Last November 11th, I wrote this:

  Whether you call it Armistice Day, Remembrance Day, Veterans Day, Poppy Day, or the Day of Peace, November eleventh is the day hundreds of millions of people around the world mark the end of the First World War. Eighty-eight years ago today, the guns fell silent on the Western Front of that war. The Armistice was signed at 11am –the eleventh hour of the eleventh day, of the eleventh month of 1918.

More than 15 million people, including almost 7 million civilians, lost their lives in World War I. For Europe, it was the first in a series of connected conflicts that would shake the continent for decades to come. Beginning with the victims of World War I, an estimated 95 million Europeans lost their lives to political violence within the span of a single generation.

Reflecting on such awful numbers makes me question human nature, and its capacity for cruelty. Looking at Europe today, however, fills me with hope. Peace, here, is a great multi-generational project. And it continues today.

I will leave you with the words of Robert Schuman, one of the fathers of European unification.

"World peace cannot be safeguarded without the making of creative efforts proportionate to the dangers which threaten it."
-Robert Schuman, the Schuman Declaration, 1950

This year, I am spending November 11th in Sarajevo, a European city that bears the scars of a war that took place within my memory. A hundred thousand people perished between 1992 and the winter of 1995 in this small country, and nearly one out of every ten victims died here, in Sarajevo, the victims of attacks that deliberately targeted civilians as they went about their everyday lives. Today, Sarajevo is alive and culturally booming, but it will be along time before it recovers from the loss of so many lives, and the destruction of so much history.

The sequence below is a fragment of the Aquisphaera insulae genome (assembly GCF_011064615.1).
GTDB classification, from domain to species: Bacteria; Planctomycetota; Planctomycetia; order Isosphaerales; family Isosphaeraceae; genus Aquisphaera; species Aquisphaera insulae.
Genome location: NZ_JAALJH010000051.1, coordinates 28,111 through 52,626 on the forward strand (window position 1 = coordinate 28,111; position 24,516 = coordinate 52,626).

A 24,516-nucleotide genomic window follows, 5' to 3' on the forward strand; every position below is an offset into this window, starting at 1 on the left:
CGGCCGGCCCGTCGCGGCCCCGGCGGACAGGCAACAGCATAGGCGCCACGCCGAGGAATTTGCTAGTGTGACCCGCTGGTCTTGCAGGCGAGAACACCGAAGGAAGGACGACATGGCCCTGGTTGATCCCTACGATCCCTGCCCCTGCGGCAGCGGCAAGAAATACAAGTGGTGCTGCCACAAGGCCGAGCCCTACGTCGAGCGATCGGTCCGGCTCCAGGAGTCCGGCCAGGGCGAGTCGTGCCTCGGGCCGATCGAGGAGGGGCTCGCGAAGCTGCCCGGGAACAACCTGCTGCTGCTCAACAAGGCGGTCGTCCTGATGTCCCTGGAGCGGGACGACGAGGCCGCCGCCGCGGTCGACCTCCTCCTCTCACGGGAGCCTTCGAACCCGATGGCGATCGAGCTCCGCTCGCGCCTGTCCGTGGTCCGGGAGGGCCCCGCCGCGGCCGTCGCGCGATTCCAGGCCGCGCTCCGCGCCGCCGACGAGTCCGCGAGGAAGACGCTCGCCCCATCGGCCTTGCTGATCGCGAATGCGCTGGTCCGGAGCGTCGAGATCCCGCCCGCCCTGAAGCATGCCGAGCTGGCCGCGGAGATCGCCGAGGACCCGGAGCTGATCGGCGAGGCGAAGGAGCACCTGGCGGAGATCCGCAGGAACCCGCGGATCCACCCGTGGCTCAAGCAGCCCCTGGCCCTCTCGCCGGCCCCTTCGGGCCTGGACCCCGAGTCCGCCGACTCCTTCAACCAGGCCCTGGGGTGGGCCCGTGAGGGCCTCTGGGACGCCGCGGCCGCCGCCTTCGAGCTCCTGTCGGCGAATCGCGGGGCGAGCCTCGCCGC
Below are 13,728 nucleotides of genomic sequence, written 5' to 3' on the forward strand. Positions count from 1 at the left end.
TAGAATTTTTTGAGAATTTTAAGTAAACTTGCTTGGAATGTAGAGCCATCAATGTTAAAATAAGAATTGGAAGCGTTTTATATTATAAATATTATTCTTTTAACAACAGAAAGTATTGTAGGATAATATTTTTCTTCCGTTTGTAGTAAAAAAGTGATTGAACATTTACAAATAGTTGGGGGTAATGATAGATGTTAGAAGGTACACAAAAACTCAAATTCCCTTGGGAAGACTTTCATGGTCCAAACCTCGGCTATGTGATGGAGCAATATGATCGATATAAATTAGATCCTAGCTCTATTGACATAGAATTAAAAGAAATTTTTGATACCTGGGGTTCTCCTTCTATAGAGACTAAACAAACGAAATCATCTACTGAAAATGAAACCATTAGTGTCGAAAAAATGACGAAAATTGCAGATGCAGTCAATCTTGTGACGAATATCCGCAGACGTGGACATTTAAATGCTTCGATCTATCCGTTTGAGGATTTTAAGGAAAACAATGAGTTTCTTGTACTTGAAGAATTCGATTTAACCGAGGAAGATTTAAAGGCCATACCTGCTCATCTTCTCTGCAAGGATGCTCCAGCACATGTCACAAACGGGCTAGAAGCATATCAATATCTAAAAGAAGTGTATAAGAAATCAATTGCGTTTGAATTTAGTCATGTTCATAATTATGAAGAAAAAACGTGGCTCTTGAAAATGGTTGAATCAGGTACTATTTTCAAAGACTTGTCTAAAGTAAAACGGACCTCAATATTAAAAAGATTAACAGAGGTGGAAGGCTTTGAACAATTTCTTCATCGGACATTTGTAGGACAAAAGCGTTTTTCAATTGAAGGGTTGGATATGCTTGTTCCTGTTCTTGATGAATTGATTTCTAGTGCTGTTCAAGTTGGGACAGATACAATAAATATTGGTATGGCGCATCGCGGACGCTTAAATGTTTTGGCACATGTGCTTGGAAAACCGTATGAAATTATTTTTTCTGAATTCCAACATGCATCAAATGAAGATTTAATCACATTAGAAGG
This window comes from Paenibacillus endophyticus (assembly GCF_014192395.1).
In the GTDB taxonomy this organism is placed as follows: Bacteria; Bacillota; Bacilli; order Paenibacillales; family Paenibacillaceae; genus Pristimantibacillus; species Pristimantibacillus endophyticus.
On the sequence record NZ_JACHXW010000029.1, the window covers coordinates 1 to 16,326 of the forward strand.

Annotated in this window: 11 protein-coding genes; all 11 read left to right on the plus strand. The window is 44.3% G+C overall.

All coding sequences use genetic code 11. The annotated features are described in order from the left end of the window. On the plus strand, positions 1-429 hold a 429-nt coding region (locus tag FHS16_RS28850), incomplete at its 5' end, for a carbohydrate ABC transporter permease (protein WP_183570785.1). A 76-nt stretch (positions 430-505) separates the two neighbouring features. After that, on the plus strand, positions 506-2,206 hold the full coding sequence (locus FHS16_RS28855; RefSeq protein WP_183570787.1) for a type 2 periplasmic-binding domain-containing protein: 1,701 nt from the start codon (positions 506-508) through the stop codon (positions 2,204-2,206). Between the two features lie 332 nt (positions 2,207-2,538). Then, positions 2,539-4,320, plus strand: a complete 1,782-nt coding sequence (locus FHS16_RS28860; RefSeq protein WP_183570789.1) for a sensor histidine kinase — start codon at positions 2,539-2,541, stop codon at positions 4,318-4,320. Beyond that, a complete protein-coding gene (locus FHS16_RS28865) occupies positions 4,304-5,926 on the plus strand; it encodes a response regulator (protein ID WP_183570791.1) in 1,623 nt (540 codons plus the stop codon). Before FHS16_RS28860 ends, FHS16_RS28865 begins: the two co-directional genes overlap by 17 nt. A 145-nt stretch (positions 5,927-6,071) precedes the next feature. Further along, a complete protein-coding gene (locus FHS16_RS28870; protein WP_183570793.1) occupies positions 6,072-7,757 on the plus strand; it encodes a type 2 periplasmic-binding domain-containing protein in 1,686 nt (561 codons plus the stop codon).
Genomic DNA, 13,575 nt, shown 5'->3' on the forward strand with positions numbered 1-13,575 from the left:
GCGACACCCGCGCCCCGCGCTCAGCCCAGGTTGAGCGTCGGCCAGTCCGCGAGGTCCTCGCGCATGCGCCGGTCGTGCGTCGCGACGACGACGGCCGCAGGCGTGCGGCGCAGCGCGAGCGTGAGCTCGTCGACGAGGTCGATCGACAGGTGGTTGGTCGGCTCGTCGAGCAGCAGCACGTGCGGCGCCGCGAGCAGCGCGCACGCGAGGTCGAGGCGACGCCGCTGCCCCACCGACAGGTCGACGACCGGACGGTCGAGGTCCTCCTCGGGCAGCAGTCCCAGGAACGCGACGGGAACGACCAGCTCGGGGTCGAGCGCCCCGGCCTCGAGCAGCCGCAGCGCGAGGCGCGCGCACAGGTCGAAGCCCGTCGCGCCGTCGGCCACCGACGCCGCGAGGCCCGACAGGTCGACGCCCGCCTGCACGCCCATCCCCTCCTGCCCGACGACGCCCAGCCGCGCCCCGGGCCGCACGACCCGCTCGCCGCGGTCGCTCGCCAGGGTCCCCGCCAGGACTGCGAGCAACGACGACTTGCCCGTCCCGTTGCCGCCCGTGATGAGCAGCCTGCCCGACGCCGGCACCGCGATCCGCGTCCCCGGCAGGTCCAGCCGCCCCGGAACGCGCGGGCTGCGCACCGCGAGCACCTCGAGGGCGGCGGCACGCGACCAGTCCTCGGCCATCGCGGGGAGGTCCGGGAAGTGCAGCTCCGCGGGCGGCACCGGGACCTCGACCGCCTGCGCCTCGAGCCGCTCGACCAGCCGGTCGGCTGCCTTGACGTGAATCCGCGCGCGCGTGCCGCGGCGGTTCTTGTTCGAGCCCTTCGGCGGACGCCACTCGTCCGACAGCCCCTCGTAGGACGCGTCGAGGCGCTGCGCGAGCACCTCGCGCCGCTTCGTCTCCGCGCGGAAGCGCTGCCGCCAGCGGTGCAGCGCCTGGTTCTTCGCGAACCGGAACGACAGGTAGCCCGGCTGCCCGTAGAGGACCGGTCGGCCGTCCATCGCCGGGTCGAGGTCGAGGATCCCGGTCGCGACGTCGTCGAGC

Thousands of landmines lurk under the soil in the lovely hills surrounding the city, and cemeteries filled with civilian war dead stand out as splashes of striking white in Sarajevo’s old neighborhoods. 

Politically, Bosnia is a mess, and a long way from European integration. One can only imagine where Bosnia would be today if the Bosnian War had never taken place. A civilian war victim I spoke with this past summer told me that despite the unspeakable tragedy that befell him, he desires peace, not vengeance. More than anything, he said to me, he wishes, every day, that time could be reversed to the day the war broke out and history altered so it never happened at all, so his family would still be alive and happy.

So, my thoughts today are on war’s long, difficult aftermath, and the necessity of working for a world in which diplomacy, tolerance, and compromise replace tanks, and mortars, and helicopter gunships — a world that would be safe for you and me alike, whoever we are, and wherever we live.